2 convictions for bin Laden assistant overturned
WASHINGTON — A federal appeals court on Monday set aside two of three convictions against a former personal assistant to Osama bin Laden.
The Court of Appeals for the District of Columbia Circuit issued the ruling in the case of Ali Hamza al-Bahlul, who produced propaganda videos for al-Qaida and assisted with preparations for 9/11.
A military commission had convicted him of conspiracy to commit war crimes, providing material support for terrorism and soliciting others to commit war crimes. He has been sentenced to life imprisonment.
The appeals court rejected al-Bahlul's challenge to his conspiracy conviction but overturned his material support and solicitation convictions.
The court, in an opinion by Judge Karen LeCraft Henderson, said the government had offered little backup for the notion that a military commission could try defendants on the charges for which the convictions were overturned — material support for terrorism and solicitation to commit war crimes.
On the conspiracy conviction, the appeals court said Congress has positively identified conspiracy as a war crime.
Since the Guantanamo Bay detention center opened at the Navy base in January 2002, eight prisoners have been convicted of war crimes. One of those cases was overturned by a civilian court, and six occurred through plea bargains. Six others will go to trial, including the five men charged in 9/11.
Human Rights First, a nonprofit group, said the decision highlights the problems of continuing to rely on military commissions to handle such cases.
“There is no question that al-Bahlul could have been tried in a U.S. federal court on terrorism-related charges, and justice would have been served long ago,” said Daphne Eviatar, senior counsel of the law and security program at Human Rights First.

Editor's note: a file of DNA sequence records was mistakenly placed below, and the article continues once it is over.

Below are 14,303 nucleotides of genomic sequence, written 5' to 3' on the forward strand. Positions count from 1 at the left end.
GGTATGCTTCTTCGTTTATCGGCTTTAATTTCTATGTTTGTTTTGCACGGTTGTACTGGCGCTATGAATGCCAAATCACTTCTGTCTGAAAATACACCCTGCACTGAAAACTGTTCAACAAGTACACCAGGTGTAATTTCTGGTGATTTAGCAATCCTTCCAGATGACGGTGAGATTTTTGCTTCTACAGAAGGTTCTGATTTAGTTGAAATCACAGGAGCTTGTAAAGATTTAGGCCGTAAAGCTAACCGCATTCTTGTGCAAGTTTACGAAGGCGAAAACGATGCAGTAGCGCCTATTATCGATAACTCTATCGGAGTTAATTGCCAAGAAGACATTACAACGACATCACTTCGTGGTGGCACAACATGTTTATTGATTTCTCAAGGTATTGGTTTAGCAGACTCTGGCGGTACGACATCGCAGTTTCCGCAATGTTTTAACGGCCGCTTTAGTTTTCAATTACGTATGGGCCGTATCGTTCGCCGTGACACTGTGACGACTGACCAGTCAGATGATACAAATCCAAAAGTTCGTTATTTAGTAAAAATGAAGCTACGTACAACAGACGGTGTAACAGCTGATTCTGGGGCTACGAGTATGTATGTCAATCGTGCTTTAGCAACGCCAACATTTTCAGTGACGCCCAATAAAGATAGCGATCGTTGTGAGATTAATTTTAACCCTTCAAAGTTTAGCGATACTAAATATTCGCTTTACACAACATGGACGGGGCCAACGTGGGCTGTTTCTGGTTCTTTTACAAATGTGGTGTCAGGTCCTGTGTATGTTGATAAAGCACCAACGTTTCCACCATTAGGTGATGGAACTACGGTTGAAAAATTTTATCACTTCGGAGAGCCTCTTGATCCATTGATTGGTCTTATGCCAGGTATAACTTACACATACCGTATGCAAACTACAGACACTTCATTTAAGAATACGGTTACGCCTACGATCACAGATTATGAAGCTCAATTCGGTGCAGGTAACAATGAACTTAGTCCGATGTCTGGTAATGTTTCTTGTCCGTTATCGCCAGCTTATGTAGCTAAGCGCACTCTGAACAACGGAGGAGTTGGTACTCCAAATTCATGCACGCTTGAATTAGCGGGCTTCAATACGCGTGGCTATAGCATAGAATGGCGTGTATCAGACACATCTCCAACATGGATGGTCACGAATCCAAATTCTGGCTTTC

The Center for Constitutional Rights said the decision will require that another conviction, that of David Hicks for material support for terrorism, be set aside. The Hicks case is pending before the Court of Military Commission Review.
Hicks, an Australian, trained with al-Qaida in Afghanistan and ended up a prisoner in Guantanamo Bay. He was the first Guantanamo prisoner to be convicted of war crimes. He pleaded guilty in March 2007 to the material support charge and was freed by the end of that year.
Show commenting policy
TribLive commenting policy
You are solely responsible for your comments and by using TribLive.com you agree to our Terms of Service.
We moderate comments. Our goal is to provide substantive commentary for a general readership. By screening submissions, we provide a space where readers can share intelligent and informed commentary that enhances the quality of our news and information.
While most comments will be posted if they are on-topic and not abusive, moderating decisions are subjective. We will make them as carefully and consistently as we can. Because of the volume of reader comments, we cannot review individual moderation decisions with readers.
We value thoughtful comments representing a range of views that make their point quickly and politely. We make an effort to protect discussions from repeated comments either by the same reader or different readers.
We follow the same standards for taste as the daily newspaper. A few things we won't tolerate: personal attacks, obscenity, vulgarity, profanity (including expletives and letters followed by dashes), commercial promotion, impersonations, incoherence, proselytizing and SHOUTING. Don't include URLs to Web sites.
We do not edit comments. They are either approved or deleted. We reserve the right to edit a comment that is quoted or excerpted in an article. In this case, we may fix spelling and punctuation.
We welcome strong opinions and criticism of our work, but we don't want comments to become bogged down with discussions of our policies and we will moderate accordingly.
We appreciate it when readers and people quoted in articles or blog posts point out errors of fact or emphasis and will investigate all assertions. But these suggestions should be sent via e-mail. To avoid distracting other readers, we won't publish comments that suggest a correction. Instead, corrections will be made in a blog post or in an article.
- FCC chairman floats ‘hybrid’ ruling on net neutrality
- Mexican judge releases retired Marine held for 8 months in jail
- Quarantine lifted, Maine nurse given right to roam
- Medicare paid for drug coverage of patients who had died, investigators say
- Hospital: Girl, 14, dies after Washington state school shooting
- U.S. Department of Agriculture mismanaged rural program, federal audit shows
- Space tourism rattled by test flight explosion of Virgin Galactic’s SpaceShipTwo
- Federal civil rights charges called ‘unlikely’ in Ferguson shooting
- Man guilty in Florida A&M University band hazing death
- NYPD’s highest black official quits
- Designer of ‘Operation’ game short of surgery cash